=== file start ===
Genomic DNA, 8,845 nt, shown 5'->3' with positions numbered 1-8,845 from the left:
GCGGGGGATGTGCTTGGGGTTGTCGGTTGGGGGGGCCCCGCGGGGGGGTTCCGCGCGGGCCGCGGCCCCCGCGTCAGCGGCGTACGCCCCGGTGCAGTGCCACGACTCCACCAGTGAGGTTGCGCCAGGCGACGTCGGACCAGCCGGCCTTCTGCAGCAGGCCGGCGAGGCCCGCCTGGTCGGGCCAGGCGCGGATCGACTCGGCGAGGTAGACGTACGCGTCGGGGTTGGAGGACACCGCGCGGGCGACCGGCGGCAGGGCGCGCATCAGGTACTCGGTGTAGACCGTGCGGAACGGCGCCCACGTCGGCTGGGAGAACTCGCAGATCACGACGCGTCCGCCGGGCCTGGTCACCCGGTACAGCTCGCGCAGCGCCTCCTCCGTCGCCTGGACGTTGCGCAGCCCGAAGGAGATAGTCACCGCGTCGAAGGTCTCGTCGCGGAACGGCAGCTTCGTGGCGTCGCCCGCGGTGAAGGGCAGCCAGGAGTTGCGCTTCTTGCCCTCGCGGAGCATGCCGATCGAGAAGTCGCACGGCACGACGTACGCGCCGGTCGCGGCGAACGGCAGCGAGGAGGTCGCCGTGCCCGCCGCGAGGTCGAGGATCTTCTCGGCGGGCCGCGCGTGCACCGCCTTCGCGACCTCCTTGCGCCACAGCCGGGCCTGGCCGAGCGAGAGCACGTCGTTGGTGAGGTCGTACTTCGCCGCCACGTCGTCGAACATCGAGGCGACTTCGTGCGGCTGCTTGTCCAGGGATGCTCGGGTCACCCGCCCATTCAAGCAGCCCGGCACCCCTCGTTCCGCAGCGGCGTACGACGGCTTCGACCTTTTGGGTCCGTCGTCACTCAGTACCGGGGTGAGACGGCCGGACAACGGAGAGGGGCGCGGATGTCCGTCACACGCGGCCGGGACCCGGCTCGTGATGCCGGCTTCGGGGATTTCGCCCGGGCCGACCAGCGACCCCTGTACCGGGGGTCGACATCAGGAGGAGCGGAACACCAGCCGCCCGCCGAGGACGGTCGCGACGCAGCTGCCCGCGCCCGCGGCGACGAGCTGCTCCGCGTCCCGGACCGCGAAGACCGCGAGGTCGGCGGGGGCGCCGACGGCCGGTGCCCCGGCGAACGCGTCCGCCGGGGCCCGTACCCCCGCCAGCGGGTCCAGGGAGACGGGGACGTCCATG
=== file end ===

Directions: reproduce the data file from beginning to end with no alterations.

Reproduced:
Genomic DNA, 8,845 nt, shown 5'->3' with positions numbered 1-8,845 from the left:
GCGGGGGATGTGCTTGGGGTTGTCGGTTGGGGGGGCCCCGCGGGGGGGTTCCGCGCGGGCCGCGGCCCCCGCGTCAGCGGCGTACGCCCCGGTGCAGTGCCACGACTCCACCAGTGAGGTTGCGCCAGGCGACGTCGGACCAGCCGGCCTTCTGCAGCAGGCCGGCGAGGCCCGCCTGGTCGGGCCAGGCGCGGATCGACTCGGCGAGGTAGACGTACGCGTCGGGGTTGGAGGACACCGCGCGGGCGACCGGCGGCAGGGCGCGCATCAGGTACTCGGTGTAGACCGTGCGGAACGGCGCCCACGTCGGCTGGGAGAACTCGCAGATCACGACGCGTCCGCCGGGCCTGGTCACCCGGTACAGCTCGCGCAGCGCCTCCTCCGTCGCCTGGACGTTGCGCAGCCCGAAGGAGATAGTCACCGCGTCGAAGGTCTCGTCGCGGAACGGCAGCTTCGTGGCGTCGCCCGCGGTGAAGGGCAGCCAGGAGTTGCGCTTCTTGCCCTCGCGGAGCATGCCGATCGAGAAGTCGCACGGCACGACGTACGCGCCGGTCGCGGCGAACGGCAGCGAGGAGGTCGCCGTGCCCGCCGCGAGGTCGAGGATCTTCTCGGCGGGCCGCGCGTGCACCGCCTTCGCGACCTCCTTGCGCCACAGCCGGGCCTGGCCGAGCGAGAGCACGTCGTTGGTGAGGTCGTACTTCGCCGCCACGTCGTCGAACATCGAGGCGACTTCGTGCGGCTGCTTGTCCAGGGATGCTCGGGTCACCCGCCCATTCAAGCAGCCCGGCACCCCTCGTTCCGCAGCGGCGTACGACGGCTTCGACCTTTTGGGTCCGTCGTCACTCAGTACCGGGGTGAGACGGCCGGACAACGGAGAGGGGCGCGGATGTCCGTCACACGCGGCCGGGACCCGGCTCGTGATGCCGGCTTCGGGGATTTCGCCCGGGCCGACCAGCGACCCCTGTACCGGGGGTCGACATCAGGAGGAGCGGAACACCAGCCGCCCGCCGAGGACGGTCGCGACGCAGCTGCCCGCGCCCGCGGCGACGAGCTGCTCCGCGTCCCGGACCGCGAAGACCGCGAGGTCGGCGGGGGCGCCGACGGCCGGTGCCCCGGCGAACGCGTCCGCCGGGGCCCGTACCCCCGCCAGCGGGTCCAGGGAGACGGGGACGTCCATG